I couldn't help myself in masking the leading edges of the vertical and horizontal stabilizers. In the end, I just used the old plain Bare Metal Foil, cut in thin stripes and applied with a toothpick. Enventually, they were burnished with a cotton rag. I used the same procedure to the main wings slats. A simulation of the landing light was also added to the main wing roots, using a black decal with some chrome dots profusely coated with Future. The lateral engines were installed, then the main wings and the horizontal stabilizers. I think it is the first time I don't have to bother with wing roots joints...

The kit langing gear is fairly good for the scale. I only added a couple of details from stretched sprue to the gear legs, but discarded the wheel doors for stractbuilt new ones made from plastic cards of more suitable thickness.

I made a simple anti-skid device under the tail, installed the landing gears, and that's it. The model is finished. Now, onto the diorama...

I made a simple anti-skid device under the tail, installed the landing gears, and that's it. The model is finished. Now, onto the diorama...

Part 2 - The diorama

I confess I spent a couple of hours admiring the diminutive size of this model, what makes the tiny piece attractive by itself. But I planned a diorama from de outset, and was determined to stick to the plans. Talking about plans, the drawings of the diorama were prepared even before closing the fuselage halves (a first for me). This approach really pays off in the end, as you know everything necessary from the beginning: colors, additional details, scratchbuilt items and even the final position of each item (altough this may be modified later). Having the overall dimensions of the diorama, I started with a 1 mm plastic sheet which was scribed to simulate the tarmac and other prominent details.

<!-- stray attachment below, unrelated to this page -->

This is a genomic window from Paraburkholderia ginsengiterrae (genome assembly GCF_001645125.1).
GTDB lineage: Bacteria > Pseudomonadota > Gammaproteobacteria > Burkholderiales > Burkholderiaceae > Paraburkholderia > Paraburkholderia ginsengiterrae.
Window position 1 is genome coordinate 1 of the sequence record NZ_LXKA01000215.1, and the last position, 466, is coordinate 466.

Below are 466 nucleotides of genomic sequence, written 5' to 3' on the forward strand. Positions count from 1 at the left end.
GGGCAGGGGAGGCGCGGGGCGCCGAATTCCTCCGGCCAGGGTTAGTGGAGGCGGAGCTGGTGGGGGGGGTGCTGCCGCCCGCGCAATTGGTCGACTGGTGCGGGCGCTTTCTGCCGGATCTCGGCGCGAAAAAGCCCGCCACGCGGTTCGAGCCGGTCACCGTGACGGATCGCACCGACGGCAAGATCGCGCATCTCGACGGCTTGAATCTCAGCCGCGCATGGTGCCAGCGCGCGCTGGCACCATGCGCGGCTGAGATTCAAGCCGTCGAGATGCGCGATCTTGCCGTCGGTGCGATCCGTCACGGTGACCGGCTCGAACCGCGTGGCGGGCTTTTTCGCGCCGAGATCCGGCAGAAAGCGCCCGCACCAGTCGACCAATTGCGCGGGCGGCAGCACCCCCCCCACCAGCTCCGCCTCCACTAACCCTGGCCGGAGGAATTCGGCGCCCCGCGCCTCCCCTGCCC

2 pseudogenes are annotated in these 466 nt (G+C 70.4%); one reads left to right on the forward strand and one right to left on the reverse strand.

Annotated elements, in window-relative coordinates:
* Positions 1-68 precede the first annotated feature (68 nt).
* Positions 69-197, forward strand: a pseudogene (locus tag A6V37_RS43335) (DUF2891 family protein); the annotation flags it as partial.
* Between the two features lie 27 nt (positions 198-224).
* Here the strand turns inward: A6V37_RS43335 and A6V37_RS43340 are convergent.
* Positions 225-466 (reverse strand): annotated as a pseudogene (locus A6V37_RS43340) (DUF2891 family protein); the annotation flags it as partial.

The base was painted with Tamiya and Gunze acrylics, using my own mixes of concrete color, reds and yellows. The hatched area (red) destined to be the passenger finger working area has its perimeter masked and painted. To paint the parallel lines on inside, masking was obviously discarded. I ended using those pens for overhead projects. Worked beautifully and fast, but I had a bad time applying the final flat coat without dissolving the (alcohol based) lines. A wash of burnt umber oil paint was applied over the base to bring out the scribed details and simulate the tar used in the joints. The final touch was to apply the oil/fuel/dirt stains using an old toothbrush dipped in some dirty thinner (or wash). The effect was achieved by scrubbing the bristles of the toothbrush with a handle perpendicularly to the base surface. This produces a reasonably controlable spill pattern hitting the surface of the base.

The finger was made mostly from Plastruct. I used photos of airports during the late 70's as a reference. The smaller details were scratchbuilt using plastic tubing and stripes of several gauges. The flexible cover which conforms to the fuselage around the passenger door was made of small rectangles cut from regular paper, glued together and shaped around a dowel while the glue was still wet. Once dry, a bath in Future sealed everything and added stiffness to the part.

The finger boogey was also scratchbuilt using several plastic shapes. The elevation mechanism was made workable, so I could adjust the finger to the 727's height later during the final steps.

With all the subassemblies finished, the whole thing was dry fitted to allow small adjustments before the painting phase.

Next, I prepared some custom mix of Tamiya colors to match what I saw in the photos, airbrushed it, sealed with Future, applied a light wash and covered everything with a semi-gloss coat of Testors Acryl varnish.

Now I turned my attention to the smaller details. I made a tow bar using stretched sprue and plastic strips, while the maintenance stairs was photoetched using my home made method. I also made some baggage trolleys to be spread somewhere (something ever present in any airport). I wanted to add a couple of vehicles too, but all I could get in time was a GHQ pewter item, the Hannomag truck in 1/285 scale. It was demilitarized and painted in Pan Am colors.

The final touch was to add some life to the diorama. I photoetched some figures in brass, shaped them as desired and coated them with carpenter's glue to provide some three-dimensionality.

And then finally came the fun part: laying everything on the base. At this point of the project, I already got a better camera, so the following pics do more justice to the project.

Technical file
- Revell #04225
- GHQ Hannomag truck in 1/285 scale
Basic colors: 
- Primer: Gunze Mr. Surfacer 500
- White: Tamiya acrylics
- Pan Am blue: mixed from Testors Model Master enamels
- Aluminum: Humbrol Metal Cote Polished Aluminum
- All details, except for the truck are scratchbuilt.

Rato Marczak © 2007